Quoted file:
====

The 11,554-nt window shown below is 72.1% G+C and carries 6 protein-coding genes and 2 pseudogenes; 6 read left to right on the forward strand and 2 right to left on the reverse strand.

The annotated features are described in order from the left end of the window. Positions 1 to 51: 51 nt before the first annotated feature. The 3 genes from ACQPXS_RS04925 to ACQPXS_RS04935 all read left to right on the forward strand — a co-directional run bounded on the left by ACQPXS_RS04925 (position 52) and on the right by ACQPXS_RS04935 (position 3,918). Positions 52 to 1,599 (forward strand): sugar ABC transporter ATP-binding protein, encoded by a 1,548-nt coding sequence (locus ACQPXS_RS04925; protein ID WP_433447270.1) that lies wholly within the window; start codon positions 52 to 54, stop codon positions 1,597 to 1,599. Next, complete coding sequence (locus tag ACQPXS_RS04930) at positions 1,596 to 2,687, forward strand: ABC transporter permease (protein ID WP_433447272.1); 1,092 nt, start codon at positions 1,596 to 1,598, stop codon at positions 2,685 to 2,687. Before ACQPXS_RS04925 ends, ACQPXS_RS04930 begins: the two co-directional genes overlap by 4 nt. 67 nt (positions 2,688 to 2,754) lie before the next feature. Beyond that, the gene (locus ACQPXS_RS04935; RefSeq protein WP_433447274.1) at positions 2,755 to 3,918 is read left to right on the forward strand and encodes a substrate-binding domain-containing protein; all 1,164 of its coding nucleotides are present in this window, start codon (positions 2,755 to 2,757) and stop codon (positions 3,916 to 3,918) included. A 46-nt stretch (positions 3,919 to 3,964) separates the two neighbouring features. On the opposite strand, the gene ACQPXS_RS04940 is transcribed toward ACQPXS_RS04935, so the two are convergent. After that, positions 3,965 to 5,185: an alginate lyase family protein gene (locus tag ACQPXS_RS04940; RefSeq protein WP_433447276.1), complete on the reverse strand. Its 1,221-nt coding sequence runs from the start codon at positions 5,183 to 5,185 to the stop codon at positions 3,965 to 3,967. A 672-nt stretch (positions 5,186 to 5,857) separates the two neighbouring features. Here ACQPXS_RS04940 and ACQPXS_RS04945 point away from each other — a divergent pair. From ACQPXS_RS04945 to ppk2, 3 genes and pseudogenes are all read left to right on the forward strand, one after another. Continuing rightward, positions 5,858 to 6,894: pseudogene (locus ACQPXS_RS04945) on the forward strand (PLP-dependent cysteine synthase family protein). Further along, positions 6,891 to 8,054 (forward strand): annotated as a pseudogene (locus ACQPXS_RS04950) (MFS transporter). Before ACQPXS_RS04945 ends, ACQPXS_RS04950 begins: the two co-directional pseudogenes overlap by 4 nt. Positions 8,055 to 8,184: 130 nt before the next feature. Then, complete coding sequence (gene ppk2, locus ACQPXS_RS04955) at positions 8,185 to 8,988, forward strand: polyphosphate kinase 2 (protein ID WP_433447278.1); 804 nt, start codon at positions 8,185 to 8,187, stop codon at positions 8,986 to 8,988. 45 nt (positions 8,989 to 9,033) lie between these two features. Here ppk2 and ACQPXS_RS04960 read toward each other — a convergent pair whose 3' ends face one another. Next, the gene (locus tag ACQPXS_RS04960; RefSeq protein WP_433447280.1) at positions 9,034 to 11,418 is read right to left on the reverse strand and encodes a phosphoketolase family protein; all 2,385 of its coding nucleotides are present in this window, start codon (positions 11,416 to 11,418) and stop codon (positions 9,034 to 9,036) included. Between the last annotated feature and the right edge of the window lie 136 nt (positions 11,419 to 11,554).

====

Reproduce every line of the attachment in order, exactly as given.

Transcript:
The 11,554-nt window shown below is 72.1% G+C and carries 6 protein-coding genes and 2 pseudogenes; 6 read left to right on the forward strand and 2 right to left on the reverse strand.

The annotated features are described in order from the left end of the window. Positions 1 to 51: 51 nt before the first annotated feature. The 3 genes from ACQPXS_RS04925 to ACQPXS_RS04935 all read left to right on the forward strand — a co-directional run bounded on the left by ACQPXS_RS04925 (position 52) and on the right by ACQPXS_RS04935 (position 3,918). Positions 52 to 1,599 (forward strand): sugar ABC transporter ATP-binding protein, encoded by a 1,548-nt coding sequence (locus ACQPXS_RS04925; protein ID WP_433447270.1) that lies wholly within the window; start codon positions 52 to 54, stop codon positions 1,597 to 1,599. Next, complete coding sequence (locus tag ACQPXS_RS04930) at positions 1,596 to 2,687, forward strand: ABC transporter permease (protein ID WP_433447272.1); 1,092 nt, start codon at positions 1,596 to 1,598, stop codon at positions 2,685 to 2,687. Before ACQPXS_RS04925 ends, ACQPXS_RS04930 begins: the two co-directional genes overlap by 4 nt. 67 nt (positions 2,688 to 2,754) lie before the next feature. Beyond that, the gene (locus ACQPXS_RS04935; RefSeq protein WP_433447274.1) at positions 2,755 to 3,918 is read left to right on the forward strand and encodes a substrate-binding domain-containing protein; all 1,164 of its coding nucleotides are present in this window, start codon (positions 2,755 to 2,757) and stop codon (positions 3,916 to 3,918) included. A 46-nt stretch (positions 3,919 to 3,964) separates the two neighbouring features. On the opposite strand, the gene ACQPXS_RS04940 is transcribed toward ACQPXS_RS04935, so the two are convergent. After that, positions 3,965 to 5,185: an alginate lyase family protein gene (locus tag ACQPXS_RS04940; RefSeq protein WP_433447276.1), complete on the reverse strand. Its 1,221-nt coding sequence runs from the start codon at positions 5,183 to 5,185 to the stop codon at positions 3,965 to 3,967. A 672-nt stretch (positions 5,186 to 5,857) separates the two neighbouring features. Here ACQPXS_RS04940 and ACQPXS_RS04945 point away from each other — a divergent pair. From ACQPXS_RS04945 to ppk2, 3 genes and pseudogenes are all read left to right on the forward strand, one after another. Continuing rightward, positions 5,858 to 6,894: pseudogene (locus ACQPXS_RS04945) on the forward strand (PLP-dependent cysteine synthase family protein). Further along, positions 6,891 to 8,054 (forward strand): annotated as a pseudogene (locus ACQPXS_RS04950) (MFS transporter). Before ACQPXS_RS04945 ends, ACQPXS_RS04950 begins: the two co-directional pseudogenes overlap by 4 nt. Positions 8,055 to 8,184: 130 nt before the next feature. Then, complete coding sequence (gene ppk2, locus ACQPXS_RS04955) at positions 8,185 to 8,988, forward strand: polyphosphate kinase 2 (protein ID WP_433447278.1); 804 nt, start codon at positions 8,185 to 8,187, stop codon at positions 8,986 to 8,988. 45 nt (positions 8,989 to 9,033) lie between these two features. Here ppk2 and ACQPXS_RS04960 read toward each other — a convergent pair whose 3' ends face one another. Next, the gene (locus tag ACQPXS_RS04960; RefSeq protein WP_433447280.1) at positions 9,034 to 11,418 is read right to left on the reverse strand and encodes a phosphoketolase family protein; all 2,385 of its coding nucleotides are present in this window, start codon (positions 11,416 to 11,418) and stop codon (positions 9,034 to 9,036) included. Between the last annotated feature and the right edge of the window lie 136 nt (positions 11,419 to 11,554).